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People v. Richards

Court of Appeal of California, Second District, Division One
Oct 14, 1927
86 Cal.App. 86 (Cal. Ct. App. 1927)


Docket No. 1503.

October 14, 1927.

APPEAL from a judgment of the Superior Court of Los Angeles County. Douglas L. Edmonds, Judge. Reversed.

The facts are stated in the opinion of the court.

U.S. Webb, Attorney-General, John W. Maltman, Deputy Attorney-General, Asa Keyes, District Attorney, and A.H. Van Cott, Deputy District Attorney, for Appellant.

Hewitt, Ford, McCormick Crump and J.F. Moroney for Respondent.

This is an appeal by the People from a judgment of dismissal given upon an order sustaining defendant's demurrer to an amended indictment. The amended indictment undertook to charge defendant with a violation of section 72 of the Penal Code, which, at the time of the offense alleged, read as follows: "Every person who, with intent to defraud, presents for allowance or payment to any state board or officer, or to any county, town, city, ward or village board or officer, authorized to allow or pay the same if genuine, any false or fraudulent claim, bill, account, voucher, or writing, is guilty of a felony."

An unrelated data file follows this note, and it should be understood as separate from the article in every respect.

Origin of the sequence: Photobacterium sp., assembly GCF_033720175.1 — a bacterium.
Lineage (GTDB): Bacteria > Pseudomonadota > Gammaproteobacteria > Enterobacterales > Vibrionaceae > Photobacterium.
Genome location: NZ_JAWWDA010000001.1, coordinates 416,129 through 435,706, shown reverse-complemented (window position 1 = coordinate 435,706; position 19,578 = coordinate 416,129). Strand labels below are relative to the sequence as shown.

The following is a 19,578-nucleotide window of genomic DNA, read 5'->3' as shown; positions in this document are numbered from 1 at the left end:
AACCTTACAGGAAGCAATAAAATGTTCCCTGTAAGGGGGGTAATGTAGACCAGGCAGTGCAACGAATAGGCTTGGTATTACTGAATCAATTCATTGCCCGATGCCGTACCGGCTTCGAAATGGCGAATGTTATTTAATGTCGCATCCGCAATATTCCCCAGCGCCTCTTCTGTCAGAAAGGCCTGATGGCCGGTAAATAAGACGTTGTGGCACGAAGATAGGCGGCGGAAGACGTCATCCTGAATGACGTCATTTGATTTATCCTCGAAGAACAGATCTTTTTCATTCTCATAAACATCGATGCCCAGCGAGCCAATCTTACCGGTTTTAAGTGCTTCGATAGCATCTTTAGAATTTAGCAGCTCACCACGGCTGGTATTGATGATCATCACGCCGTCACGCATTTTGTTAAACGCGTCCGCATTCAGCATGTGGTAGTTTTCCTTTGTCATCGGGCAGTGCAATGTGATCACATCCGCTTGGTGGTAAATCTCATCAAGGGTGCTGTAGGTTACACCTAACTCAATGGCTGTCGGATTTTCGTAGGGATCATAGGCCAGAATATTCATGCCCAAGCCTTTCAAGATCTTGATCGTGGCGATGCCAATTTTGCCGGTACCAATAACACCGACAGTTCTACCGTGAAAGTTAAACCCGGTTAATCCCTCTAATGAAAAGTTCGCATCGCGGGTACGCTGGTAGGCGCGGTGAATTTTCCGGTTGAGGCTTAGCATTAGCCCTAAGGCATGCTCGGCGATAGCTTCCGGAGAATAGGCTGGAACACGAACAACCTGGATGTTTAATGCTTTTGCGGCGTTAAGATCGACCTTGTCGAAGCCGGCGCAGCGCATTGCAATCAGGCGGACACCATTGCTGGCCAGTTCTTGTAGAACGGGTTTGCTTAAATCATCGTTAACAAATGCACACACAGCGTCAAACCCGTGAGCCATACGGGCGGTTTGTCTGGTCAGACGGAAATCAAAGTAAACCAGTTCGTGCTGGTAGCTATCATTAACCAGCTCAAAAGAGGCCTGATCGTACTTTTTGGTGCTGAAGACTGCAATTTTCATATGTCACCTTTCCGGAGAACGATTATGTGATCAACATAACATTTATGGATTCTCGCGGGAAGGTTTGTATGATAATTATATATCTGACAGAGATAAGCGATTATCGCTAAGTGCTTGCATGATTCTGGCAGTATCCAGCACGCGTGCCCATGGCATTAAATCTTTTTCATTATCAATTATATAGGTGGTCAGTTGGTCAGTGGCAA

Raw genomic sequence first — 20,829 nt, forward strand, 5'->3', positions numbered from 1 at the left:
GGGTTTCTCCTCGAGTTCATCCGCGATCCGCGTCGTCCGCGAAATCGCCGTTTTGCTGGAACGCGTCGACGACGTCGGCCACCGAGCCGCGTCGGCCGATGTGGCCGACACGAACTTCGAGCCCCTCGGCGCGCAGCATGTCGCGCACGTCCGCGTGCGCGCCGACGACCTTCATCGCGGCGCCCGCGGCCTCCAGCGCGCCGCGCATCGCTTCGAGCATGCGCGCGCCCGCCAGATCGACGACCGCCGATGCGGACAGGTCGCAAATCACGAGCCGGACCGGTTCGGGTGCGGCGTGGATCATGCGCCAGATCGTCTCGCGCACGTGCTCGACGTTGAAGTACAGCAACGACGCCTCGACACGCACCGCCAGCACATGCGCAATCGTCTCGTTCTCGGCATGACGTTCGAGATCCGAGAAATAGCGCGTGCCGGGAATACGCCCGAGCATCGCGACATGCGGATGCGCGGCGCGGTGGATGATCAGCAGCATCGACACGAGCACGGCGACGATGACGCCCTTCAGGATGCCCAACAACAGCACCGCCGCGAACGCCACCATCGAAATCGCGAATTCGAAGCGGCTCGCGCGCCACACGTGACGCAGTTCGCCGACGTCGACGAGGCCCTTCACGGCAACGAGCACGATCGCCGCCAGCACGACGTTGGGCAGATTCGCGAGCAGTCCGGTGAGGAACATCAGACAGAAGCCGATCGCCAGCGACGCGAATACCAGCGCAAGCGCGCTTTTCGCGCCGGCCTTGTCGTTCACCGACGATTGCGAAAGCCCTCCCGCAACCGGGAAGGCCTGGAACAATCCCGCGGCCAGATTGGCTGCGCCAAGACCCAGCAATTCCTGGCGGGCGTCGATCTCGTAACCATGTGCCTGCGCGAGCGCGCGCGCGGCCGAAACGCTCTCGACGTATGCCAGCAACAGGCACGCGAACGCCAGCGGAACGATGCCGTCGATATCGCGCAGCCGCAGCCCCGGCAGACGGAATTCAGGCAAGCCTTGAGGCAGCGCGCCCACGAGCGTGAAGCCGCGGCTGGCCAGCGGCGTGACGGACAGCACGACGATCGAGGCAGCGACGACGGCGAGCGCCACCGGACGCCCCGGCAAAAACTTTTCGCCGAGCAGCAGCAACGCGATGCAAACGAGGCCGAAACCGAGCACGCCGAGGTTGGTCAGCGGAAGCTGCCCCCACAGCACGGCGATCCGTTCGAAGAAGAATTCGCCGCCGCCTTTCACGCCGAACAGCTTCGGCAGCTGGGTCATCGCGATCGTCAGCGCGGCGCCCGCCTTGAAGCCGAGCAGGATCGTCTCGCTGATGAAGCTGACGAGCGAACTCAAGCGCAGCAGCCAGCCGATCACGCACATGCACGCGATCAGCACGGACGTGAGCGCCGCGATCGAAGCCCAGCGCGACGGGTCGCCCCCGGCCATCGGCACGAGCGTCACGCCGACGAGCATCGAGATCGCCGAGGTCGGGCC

The indictment contained nine counts, each charging in language identical with the others, except as to the details of the claim, the presentation of a false and fraudulent claim to the board of supervisors of the Los Angeles County Flood Control District. The only argument made by respondent in support of the order sustaining the demurrer is that said board of supervisors is not one of the boards described in section 72, and hence the presentation of a false claim to that board is not made a public offense by this section. Manifestly that board is not within the section unless it can be regarded as a "state board or officer."